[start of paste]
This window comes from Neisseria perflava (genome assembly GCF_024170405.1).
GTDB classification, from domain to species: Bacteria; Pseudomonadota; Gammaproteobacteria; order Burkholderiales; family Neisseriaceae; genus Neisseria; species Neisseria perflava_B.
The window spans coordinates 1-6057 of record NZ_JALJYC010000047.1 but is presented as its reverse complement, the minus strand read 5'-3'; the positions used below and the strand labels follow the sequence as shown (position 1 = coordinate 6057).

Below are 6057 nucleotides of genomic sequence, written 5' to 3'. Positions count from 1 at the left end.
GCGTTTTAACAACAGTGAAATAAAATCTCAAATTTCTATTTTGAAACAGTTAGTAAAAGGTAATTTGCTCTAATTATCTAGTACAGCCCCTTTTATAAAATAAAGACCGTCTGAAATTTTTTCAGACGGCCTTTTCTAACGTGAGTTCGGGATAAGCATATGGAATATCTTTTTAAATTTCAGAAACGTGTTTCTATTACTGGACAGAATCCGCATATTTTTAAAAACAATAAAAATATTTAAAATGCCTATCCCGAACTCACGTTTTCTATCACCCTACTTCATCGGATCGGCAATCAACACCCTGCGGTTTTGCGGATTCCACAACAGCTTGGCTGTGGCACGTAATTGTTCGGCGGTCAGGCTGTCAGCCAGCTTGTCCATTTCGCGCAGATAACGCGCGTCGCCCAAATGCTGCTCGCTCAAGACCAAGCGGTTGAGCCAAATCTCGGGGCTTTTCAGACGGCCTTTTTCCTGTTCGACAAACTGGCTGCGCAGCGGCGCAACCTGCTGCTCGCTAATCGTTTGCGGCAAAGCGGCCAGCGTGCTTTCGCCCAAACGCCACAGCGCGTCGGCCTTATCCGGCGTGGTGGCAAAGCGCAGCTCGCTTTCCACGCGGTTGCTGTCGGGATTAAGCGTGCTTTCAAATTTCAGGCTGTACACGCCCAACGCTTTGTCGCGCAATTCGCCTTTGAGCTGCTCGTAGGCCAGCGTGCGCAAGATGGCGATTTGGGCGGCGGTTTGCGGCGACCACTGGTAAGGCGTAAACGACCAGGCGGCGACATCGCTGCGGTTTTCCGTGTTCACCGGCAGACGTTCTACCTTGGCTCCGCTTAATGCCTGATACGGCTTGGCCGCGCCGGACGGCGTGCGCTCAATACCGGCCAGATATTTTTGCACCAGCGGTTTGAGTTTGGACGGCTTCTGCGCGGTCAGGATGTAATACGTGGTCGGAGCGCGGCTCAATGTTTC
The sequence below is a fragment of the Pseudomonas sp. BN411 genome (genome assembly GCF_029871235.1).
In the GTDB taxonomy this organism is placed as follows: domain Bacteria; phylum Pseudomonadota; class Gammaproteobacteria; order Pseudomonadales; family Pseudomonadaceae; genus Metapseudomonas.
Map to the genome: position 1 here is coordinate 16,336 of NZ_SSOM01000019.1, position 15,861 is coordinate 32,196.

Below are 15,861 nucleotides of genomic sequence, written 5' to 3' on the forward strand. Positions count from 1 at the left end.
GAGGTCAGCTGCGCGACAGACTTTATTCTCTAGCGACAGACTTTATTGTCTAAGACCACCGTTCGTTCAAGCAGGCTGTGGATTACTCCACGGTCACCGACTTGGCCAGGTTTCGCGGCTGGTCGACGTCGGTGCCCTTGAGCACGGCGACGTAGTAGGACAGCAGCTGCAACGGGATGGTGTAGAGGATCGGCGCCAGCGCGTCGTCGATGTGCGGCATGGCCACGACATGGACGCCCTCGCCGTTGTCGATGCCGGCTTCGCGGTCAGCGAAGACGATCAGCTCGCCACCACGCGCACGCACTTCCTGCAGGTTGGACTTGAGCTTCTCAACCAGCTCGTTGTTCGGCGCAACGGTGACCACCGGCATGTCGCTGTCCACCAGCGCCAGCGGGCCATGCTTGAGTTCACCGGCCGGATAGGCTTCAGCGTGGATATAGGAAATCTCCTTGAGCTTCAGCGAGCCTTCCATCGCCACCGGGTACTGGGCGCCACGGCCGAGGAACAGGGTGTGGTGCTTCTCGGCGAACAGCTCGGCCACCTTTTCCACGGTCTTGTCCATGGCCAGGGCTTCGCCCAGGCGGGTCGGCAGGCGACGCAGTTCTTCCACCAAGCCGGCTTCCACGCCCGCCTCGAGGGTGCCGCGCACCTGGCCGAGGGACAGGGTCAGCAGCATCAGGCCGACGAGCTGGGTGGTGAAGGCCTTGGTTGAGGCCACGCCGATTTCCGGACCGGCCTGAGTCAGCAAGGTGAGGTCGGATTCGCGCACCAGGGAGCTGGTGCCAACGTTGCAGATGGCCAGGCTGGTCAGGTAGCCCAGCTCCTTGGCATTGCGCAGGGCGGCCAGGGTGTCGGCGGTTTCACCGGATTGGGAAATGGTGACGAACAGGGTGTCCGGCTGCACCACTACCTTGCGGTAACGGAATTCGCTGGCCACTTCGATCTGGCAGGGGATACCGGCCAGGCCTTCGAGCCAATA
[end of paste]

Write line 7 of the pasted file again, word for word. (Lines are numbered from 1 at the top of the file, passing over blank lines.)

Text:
In the GTDB taxonomy this organism is placed as follows: domain Bacteria; phylum Pseudomonadota; class Gammaproteobacteria; order Pseudomonadales; family Pseudomonadaceae; genus Metapseudomonas.